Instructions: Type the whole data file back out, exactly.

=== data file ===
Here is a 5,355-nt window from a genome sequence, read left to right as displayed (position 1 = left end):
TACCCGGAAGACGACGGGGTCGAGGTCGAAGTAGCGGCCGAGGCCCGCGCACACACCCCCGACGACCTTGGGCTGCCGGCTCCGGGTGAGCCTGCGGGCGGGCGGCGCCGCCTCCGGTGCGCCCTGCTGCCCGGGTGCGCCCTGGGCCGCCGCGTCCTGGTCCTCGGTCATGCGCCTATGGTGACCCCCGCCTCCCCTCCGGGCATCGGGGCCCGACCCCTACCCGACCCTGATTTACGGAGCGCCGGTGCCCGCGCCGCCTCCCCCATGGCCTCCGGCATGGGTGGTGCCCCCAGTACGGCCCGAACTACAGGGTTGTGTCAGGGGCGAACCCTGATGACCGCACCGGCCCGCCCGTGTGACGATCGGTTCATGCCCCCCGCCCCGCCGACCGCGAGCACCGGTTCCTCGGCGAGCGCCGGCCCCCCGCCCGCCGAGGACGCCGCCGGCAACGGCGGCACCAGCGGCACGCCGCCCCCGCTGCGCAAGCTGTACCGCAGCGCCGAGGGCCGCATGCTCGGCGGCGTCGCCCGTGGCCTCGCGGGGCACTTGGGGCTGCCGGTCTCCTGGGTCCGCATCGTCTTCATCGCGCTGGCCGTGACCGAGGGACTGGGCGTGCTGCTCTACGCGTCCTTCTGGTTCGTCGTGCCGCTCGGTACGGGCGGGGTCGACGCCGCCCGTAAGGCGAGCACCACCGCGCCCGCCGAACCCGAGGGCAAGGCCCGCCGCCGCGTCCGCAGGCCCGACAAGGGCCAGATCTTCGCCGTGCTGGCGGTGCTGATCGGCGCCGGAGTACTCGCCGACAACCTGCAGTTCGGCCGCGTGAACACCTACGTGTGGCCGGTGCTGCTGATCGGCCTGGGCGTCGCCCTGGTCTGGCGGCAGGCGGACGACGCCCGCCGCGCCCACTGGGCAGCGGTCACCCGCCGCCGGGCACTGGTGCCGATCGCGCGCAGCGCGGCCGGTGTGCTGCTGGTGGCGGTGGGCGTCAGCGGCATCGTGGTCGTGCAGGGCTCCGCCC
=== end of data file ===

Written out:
Here is a 5,355-nt window from a genome sequence, read left to right as displayed (position 1 = left end):
TACCCGGAAGACGACGGGGTCGAGGTCGAAGTAGCGGCCGAGGCCCGCGCACACACCCCCGACGACCTTGGGCTGCCGGCTCCGGGTGAGCCTGCGGGCGGGCGGCGCCGCCTCCGGTGCGCCCTGCTGCCCGGGTGCGCCCTGGGCCGCCGCGTCCTGGTCCTCGGTCATGCGCCTATGGTGACCCCCGCCTCCCCTCCGGGCATCGGGGCCCGACCCCTACCCGACCCTGATTTACGGAGCGCCGGTGCCCGCGCCGCCTCCCCCATGGCCTCCGGCATGGGTGGTGCCCCCAGTACGGCCCGAACTACAGGGTTGTGTCAGGGGCGAACCCTGATGACCGCACCGGCCCGCCCGTGTGACGATCGGTTCATGCCCCCCGCCCCGCCGACCGCGAGCACCGGTTCCTCGGCGAGCGCCGGCCCCCCGCCCGCCGAGGACGCCGCCGGCAACGGCGGCACCAGCGGCACGCCGCCCCCGCTGCGCAAGCTGTACCGCAGCGCCGAGGGCCGCATGCTCGGCGGCGTCGCCCGTGGCCTCGCGGGGCACTTGGGGCTGCCGGTCTCCTGGGTCCGCATCGTCTTCATCGCGCTGGCCGTGACCGAGGGACTGGGCGTGCTGCTCTACGCGTCCTTCTGGTTCGTCGTGCCGCTCGGTACGGGCGGGGTCGACGCCGCCCGTAAGGCGAGCACCACCGCGCCCGCCGAACCCGAGGGCAAGGCCCGCCGCCGCGTCCGCAGGCCCGACAAGGGCCAGATCTTCGCCGTGCTGGCGGTGCTGATCGGCGCCGGAGTACTCGCCGACAACCTGCAGTTCGGCCGCGTGAACACCTACGTGTGGCCGGTGCTGCTGATCGGCCTGGGCGTCGCCCTGGTCTGGCGGCAGGCGGACGACGCCCGCCGCGCCCACTGGGCAGCGGTCACCCGCCGCCGGGCACTGGTGCCGATCGCGCGCAGCGCGGCCGGTGTGCTGCTGGTGGCGGTGGGCGTCAGCGGCATCGTGGTCGTGCAGGGCTCCGCCC